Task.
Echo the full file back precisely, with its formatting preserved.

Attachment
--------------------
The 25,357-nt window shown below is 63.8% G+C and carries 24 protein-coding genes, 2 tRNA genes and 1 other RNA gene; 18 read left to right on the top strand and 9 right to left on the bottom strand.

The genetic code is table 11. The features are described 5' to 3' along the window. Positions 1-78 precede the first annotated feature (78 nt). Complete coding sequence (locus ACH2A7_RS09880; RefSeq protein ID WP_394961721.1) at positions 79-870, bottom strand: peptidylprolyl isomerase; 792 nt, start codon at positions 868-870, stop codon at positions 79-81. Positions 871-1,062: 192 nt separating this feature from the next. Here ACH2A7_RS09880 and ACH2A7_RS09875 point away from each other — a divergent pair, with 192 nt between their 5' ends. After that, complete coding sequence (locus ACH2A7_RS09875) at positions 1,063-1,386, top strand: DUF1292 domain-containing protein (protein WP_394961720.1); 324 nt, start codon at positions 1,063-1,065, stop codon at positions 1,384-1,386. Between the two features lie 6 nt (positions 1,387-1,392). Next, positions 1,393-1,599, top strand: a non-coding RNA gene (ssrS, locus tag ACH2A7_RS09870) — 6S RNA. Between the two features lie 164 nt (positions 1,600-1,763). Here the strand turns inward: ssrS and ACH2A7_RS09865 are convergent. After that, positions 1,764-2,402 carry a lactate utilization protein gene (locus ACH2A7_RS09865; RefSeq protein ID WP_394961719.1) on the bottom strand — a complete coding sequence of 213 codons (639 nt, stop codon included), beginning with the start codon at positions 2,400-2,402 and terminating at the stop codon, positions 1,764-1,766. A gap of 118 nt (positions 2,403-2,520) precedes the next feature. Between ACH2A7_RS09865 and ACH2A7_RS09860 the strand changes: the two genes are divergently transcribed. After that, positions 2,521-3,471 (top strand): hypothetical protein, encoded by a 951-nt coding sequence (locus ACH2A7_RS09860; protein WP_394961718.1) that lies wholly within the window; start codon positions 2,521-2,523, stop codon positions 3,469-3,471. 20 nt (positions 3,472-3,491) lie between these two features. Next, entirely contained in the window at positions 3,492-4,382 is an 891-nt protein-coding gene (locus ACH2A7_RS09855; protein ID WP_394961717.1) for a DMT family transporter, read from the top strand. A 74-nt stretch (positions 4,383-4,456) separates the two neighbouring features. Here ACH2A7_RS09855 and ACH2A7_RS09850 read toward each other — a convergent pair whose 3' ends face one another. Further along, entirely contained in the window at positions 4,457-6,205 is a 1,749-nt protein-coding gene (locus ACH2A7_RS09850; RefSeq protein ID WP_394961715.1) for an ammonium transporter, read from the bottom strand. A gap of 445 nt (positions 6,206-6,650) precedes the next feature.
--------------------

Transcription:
The 25,357-nt window shown below is 63.8% G+C and carries 24 protein-coding genes, 2 tRNA genes and 1 other RNA gene; 18 read left to right on the top strand and 9 right to left on the bottom strand.

The genetic code is table 11. The features are described 5' to 3' along the window. Positions 1-78 precede the first annotated feature (78 nt). Complete coding sequence (locus ACH2A7_RS09880; RefSeq protein ID WP_394961721.1) at positions 79-870, bottom strand: peptidylprolyl isomerase; 792 nt, start codon at positions 868-870, stop codon at positions 79-81. Positions 871-1,062: 192 nt separating this feature from the next. Here ACH2A7_RS09880 and ACH2A7_RS09875 point away from each other — a divergent pair, with 192 nt between their 5' ends. After that, complete coding sequence (locus ACH2A7_RS09875) at positions 1,063-1,386, top strand: DUF1292 domain-containing protein (protein WP_394961720.1); 324 nt, start codon at positions 1,063-1,065, stop codon at positions 1,384-1,386. Between the two features lie 6 nt (positions 1,387-1,392). Next, positions 1,393-1,599, top strand: a non-coding RNA gene (ssrS, locus tag ACH2A7_RS09870) — 6S RNA. Between the two features lie 164 nt (positions 1,600-1,763). Here the strand turns inward: ssrS and ACH2A7_RS09865 are convergent. After that, positions 1,764-2,402 carry a lactate utilization protein gene (locus ACH2A7_RS09865; RefSeq protein ID WP_394961719.1) on the bottom strand — a complete coding sequence of 213 codons (639 nt, stop codon included), beginning with the start codon at positions 2,400-2,402 and terminating at the stop codon, positions 1,764-1,766. A gap of 118 nt (positions 2,403-2,520) precedes the next feature. Between ACH2A7_RS09865 and ACH2A7_RS09860 the strand changes: the two genes are divergently transcribed. After that, positions 2,521-3,471 (top strand): hypothetical protein, encoded by a 951-nt coding sequence (locus ACH2A7_RS09860; protein WP_394961718.1) that lies wholly within the window; start codon positions 2,521-2,523, stop codon positions 3,469-3,471. 20 nt (positions 3,472-3,491) lie between these two features. Next, entirely contained in the window at positions 3,492-4,382 is an 891-nt protein-coding gene (locus ACH2A7_RS09855; protein ID WP_394961717.1) for a DMT family transporter, read from the top strand. A 74-nt stretch (positions 4,383-4,456) separates the two neighbouring features. Here ACH2A7_RS09855 and ACH2A7_RS09850 read toward each other — a convergent pair whose 3' ends face one another. Further along, entirely contained in the window at positions 4,457-6,205 is a 1,749-nt protein-coding gene (locus ACH2A7_RS09850; RefSeq protein ID WP_394961715.1) for an ammonium transporter, read from the bottom strand. A gap of 445 nt (positions 6,206-6,650) precedes the next feature.